CHELSEA (CBS) – Growing hope; that’s what a woman dealing with the profound consequences of ALS is doing at a nursing home in Chelsea. ALS, or Lou Gehrig’s disease, is progressive, stealing its victims ability to move and speak. Well, this woman lets her gardens do the talking.
“I like watching my babies grow. Some we planted from seed. It makes me have something to get out of bed for. I check on them at least three times a day,” says 49-year-old Melissa King.READ MORE: 4 Your Community: MGH Revere Food Pantry
She was diagnosed with ALS five years ago. She now lives at the Leonard Florence Center for living in Chelsea which is operated by the non-profit Chelsea Jewish Lifecare.
A chef and avid gardener, Melissa had an idea. To turn what used to be empty garden beds into a flourishing home for vegetables, herbs and flowers. “Tomatoes, peppers, eggplant, cucumbers, gladiolas, morning glories,” she says.
Because of the disease, Melissa can’t walk or talk normally, so she speaks by typing into a computer. An electronic voice brings her words to life. “I’ve been very lucky so far. My doctor says he’s never seen a case that has progressed so slow,” she explains.READ MORE: Kyle Van Noy Hosts Christmas Party For Foster Children In Need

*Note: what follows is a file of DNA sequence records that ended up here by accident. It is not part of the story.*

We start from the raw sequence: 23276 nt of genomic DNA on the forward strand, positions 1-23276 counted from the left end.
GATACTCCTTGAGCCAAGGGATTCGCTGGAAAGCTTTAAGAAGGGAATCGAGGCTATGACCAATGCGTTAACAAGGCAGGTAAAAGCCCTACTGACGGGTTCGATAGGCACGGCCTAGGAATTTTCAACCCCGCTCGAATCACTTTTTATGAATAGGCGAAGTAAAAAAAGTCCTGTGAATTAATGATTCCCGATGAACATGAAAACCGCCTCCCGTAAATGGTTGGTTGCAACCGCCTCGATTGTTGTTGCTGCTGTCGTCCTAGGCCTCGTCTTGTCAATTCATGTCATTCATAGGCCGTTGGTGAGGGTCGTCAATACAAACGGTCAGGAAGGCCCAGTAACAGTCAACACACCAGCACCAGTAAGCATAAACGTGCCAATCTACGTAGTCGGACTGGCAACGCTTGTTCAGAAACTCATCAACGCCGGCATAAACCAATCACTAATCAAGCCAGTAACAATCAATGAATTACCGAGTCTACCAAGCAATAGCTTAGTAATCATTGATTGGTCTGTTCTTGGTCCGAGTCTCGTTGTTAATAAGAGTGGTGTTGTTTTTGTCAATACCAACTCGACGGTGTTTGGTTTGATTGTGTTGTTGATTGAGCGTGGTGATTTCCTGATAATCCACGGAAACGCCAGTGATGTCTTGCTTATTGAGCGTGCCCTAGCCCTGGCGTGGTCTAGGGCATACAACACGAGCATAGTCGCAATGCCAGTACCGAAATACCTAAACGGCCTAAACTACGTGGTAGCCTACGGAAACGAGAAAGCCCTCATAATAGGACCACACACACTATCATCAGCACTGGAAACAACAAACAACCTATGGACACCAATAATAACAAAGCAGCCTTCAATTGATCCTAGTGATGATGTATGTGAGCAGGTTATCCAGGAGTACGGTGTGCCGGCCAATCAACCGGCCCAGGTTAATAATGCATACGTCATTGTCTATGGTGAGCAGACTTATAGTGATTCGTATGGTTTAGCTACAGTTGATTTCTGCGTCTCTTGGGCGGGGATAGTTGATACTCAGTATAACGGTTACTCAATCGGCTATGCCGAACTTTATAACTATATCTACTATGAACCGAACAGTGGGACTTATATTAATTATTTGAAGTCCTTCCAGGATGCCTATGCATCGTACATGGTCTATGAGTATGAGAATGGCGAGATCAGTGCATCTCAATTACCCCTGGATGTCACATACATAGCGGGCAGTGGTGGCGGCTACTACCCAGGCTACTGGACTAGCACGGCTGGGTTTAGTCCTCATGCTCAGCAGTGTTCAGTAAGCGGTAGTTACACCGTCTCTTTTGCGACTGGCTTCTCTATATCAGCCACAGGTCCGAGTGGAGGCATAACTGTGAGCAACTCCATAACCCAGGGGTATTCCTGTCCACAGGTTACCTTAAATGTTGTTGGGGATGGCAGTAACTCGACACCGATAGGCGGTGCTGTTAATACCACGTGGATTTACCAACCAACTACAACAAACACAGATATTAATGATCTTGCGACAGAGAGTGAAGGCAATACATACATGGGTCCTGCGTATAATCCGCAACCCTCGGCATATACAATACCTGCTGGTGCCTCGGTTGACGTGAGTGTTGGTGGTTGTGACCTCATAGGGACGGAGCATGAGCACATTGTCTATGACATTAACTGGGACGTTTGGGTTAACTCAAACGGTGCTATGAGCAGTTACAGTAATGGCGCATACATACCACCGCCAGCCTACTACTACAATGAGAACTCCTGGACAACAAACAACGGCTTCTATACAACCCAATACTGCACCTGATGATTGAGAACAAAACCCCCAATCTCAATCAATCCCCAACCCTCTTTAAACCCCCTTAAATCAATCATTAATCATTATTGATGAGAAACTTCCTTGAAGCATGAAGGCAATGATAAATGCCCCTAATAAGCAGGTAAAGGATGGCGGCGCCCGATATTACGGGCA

So with a bit of help, Melissa created her garden. The herbs have already been used at the cafe, and they’re just waiting for the veggies to ripen. In the meantime, residents and their families enjoy the view.
“I hope they get the feeling that they can do anything, no matter what ails them,” Melissa says.
“It makes her happy, and at the end of the day, that’s all that matters,” says Coty Miller, who is the activities director at the home and helped with the planting.
Melissa says she was able to do it with thanks to Coty, her brother John, Barry Berman, Bill Ritch and her family, who passed down years of gardening knowledge. Melissa even uses her computer to play music for her plants.MORE NEWS: 'Get Vaccinated And Get Boosted': Gov. Baker Pushes COVID Shots In Brockton
“I used to talk to them. It’s just the next best thing. Music is therapeutic for me, why not for them,” she says.